By Ravi Ratnasabapathy
According to news reports, Sri Lanka's President Maithripala Sirisena has asked Qatar to partner with the island's troubled national carrier SriLankan Airlines. The President’s move is to be commended: the airline has racked up billions in losses, getting rid of it will allow the Government to focus its limited resources on priorities such as health and education.
The argument about the airline has been muddied by emotion, the people; for it is ultimately the people who pay for this; must ask if this is the best use of taxpayers' money.
The annual report for 2016/17 reports that the Srilankan Airlines Group recorded a loss of LKR 28bn (2016 – LKR 12bn) with an accumulated loss of LKR 170bn (2016 – LKR 141bn) as at March 31, 2017. The Company’s current liabilities exceeded its current assets by LKR 99Bn (2016 – LKR 73Bn) and the total equity of the Company as at Reporting date has declined to a negative LKR 116, Bn (2016 – negative LKR 88 Bn).
The Group is technically insolvent and the Auditor General has warned that “a material uncertainty exists that may cast significant doubt on the Group’s ability to continue as a going concern”. The Auditor General has relied, inter alia, on two letters of support: a letter issued by the Secretary to the Treasury on December 23, 2016 and Cabinet approval on July 18, 2017 as notified by letter dated July 26, 2017 confirming the support of the Government of Sri Lanka (GOSL) to the Company to continue its operations as a ‘Going Concern’. In a layman’s terms, unless the Treasury (read taxpayers) is willing to underwrite the activities of the airline it will go bust.
The airline is in debt to the Bank of Ceylon and People’s Bank to a total of Rs.49 bn as at March 31, 2017. The banks have extended support to the airline on the basis of letters of comfort issued from the Ministry of Finance. Further, the airline owes Rs.26.5 bn to international bondholders which are secured on the basis of a Government Guarantee of USD 175 mn. The guarantees extended by the Government to banks and bondholders represent additional potential losses of public funds.
The airline last reported a profit only in 2008, when under the management of Emirates. It has failed to report a profit in any year since then. The airline industry is a high risk, low profitability business. A study by Oliver Wojahn for IATA published in 2012 shows that the overall airline industry has failed to cover its cost of capital in all years except six, since 1981. The study covered 69 public listed airlines worldwide, covering roughly 70% of the airline industry.
Sri Lanka has obtained a loan from the IMF a loan US$1.5 billion (the second since 2009, the previous administration borrowed US$2.6 bn) to attempt to put public finances in order. It is sobering to note that the accumulated losses of the airline (just over a US$1 billion) are 65% of the IMF loan. Sustaining further losses is suicidal and tax increases to fund these and future losses represent an unacceptable burden the public.
Sri Lanka does need air connectivity but this is best provided by liberalising air services, not by running an airline. A good example is an extensive liberalisation with India which took place in 2003. Prior to deregulation, only the national carriers of the country were allowed fly, the number of flights was restricted, the pricing was regulated and the destinations controlled.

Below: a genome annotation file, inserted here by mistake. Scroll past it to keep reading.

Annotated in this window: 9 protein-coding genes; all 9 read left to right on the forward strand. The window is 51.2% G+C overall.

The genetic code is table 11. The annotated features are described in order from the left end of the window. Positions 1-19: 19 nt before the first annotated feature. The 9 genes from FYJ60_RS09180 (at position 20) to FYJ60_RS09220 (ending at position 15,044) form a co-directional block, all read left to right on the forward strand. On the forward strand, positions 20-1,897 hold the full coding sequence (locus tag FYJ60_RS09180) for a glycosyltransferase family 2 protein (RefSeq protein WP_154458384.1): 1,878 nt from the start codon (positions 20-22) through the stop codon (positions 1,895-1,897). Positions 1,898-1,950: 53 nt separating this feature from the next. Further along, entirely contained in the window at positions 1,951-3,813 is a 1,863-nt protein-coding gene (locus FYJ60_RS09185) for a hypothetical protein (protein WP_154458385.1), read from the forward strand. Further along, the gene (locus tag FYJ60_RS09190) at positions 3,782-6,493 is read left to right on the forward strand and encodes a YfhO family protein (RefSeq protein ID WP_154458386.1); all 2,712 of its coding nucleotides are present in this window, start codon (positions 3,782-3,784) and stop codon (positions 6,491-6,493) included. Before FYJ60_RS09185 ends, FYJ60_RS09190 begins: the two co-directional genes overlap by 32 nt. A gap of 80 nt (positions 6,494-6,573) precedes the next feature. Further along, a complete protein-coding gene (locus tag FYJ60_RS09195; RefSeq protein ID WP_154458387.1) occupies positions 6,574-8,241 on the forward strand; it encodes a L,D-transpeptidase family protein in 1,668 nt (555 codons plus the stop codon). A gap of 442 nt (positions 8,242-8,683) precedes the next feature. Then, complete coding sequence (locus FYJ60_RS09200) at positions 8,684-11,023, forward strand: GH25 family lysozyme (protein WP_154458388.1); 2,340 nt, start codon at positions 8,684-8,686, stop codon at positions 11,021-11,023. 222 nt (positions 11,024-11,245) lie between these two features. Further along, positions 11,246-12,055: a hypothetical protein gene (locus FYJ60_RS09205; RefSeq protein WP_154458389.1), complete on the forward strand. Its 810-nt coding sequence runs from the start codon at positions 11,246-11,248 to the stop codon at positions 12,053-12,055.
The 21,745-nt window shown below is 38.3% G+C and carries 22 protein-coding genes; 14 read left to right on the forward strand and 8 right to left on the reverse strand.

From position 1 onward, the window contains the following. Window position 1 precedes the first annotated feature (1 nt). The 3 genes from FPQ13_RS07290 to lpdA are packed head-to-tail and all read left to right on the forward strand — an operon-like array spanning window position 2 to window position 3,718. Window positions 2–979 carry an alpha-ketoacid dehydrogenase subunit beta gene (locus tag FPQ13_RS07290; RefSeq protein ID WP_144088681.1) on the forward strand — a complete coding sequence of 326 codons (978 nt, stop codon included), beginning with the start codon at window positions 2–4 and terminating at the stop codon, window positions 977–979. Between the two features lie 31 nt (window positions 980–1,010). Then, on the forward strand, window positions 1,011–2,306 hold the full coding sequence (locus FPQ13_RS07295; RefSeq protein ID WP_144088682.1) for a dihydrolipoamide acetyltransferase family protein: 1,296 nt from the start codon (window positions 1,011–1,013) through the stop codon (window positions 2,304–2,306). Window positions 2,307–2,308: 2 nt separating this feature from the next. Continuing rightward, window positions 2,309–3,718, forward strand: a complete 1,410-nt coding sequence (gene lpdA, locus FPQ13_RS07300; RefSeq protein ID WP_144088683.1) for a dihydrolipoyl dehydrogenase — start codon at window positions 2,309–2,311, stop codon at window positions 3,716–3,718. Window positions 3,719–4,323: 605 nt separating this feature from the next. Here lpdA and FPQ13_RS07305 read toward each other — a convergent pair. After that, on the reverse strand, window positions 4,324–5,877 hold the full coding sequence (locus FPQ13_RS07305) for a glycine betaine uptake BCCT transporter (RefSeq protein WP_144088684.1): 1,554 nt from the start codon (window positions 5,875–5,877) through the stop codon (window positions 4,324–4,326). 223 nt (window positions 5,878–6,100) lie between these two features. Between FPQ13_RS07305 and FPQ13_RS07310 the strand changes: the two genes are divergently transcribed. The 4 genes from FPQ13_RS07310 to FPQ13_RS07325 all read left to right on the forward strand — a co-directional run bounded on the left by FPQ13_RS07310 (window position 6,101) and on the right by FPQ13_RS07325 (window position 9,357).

The liberalisations were in the areas of pricing, competition, capacity and new routes. Market forces were allowed to determine prices as opposed to being set by the two governments. A report by Raveen Ekanayake of the Institute of Policy Studies in January 2016 notes that:
“The benefits of liberalization are clear... passenger traffic between the two countries more than doubled in the immediate wake of liberalization in 2003 and has since increased. The bulk of the new traffic being generated is a result of the relaxation of capacity constraints on metropolitan destinations.
The improvement in air connectivity has facilitated the movement of people to forge trade, investment, and cultural linkages between the two countries. The tourism industry in Sri Lanka, in particular, has been a major beneficiary….. During the early 2000s, India in terms of volume was the 3rd top source of tourist arrivals to Sri Lanka after the United Kingdom and Germany. By 2004, India had jumped to the second place and by 2005, India became the top source of tourists to Sri Lanka, surpassing the United Kingdom by as much as 20% in terms of tourist numbers. Since then India stands as the top source of tourist arrivals to the island.”
This is not an isolated experience, it is confirmed by numerous studies including one by IATA which showed that traffic growth subsequent to liberalisation typically averaged between 12% and 35%, directly benefiting economies by increasing GDP, employment, tourism, and exports. According to the IATA report, the creation of the Single European Aviation Market in 1993 led to average annual growth doubling between 1995-2004 compared to growth in the years 1990-1994. The US-UK agreement lead to an almost 29% increase in traffic.
Singapore’s liberal aviation policy has been a key factor in the growth of Singapore’s Changi International Airport, where air transport contributed nearly S$20 billion of value-added to the Singapore economy or about 6% of the Singapore GDP in 2011.
A national carrier is a source of pride but it is not a priority for cash-strapped Government. The airline should be disposed, or even closed and a liberal air services policy adopted instead.
This could boost growth and truly turn Sri Lanka into an aviation hub, freeing taxpayers’ money to be used for health, education and other priorities.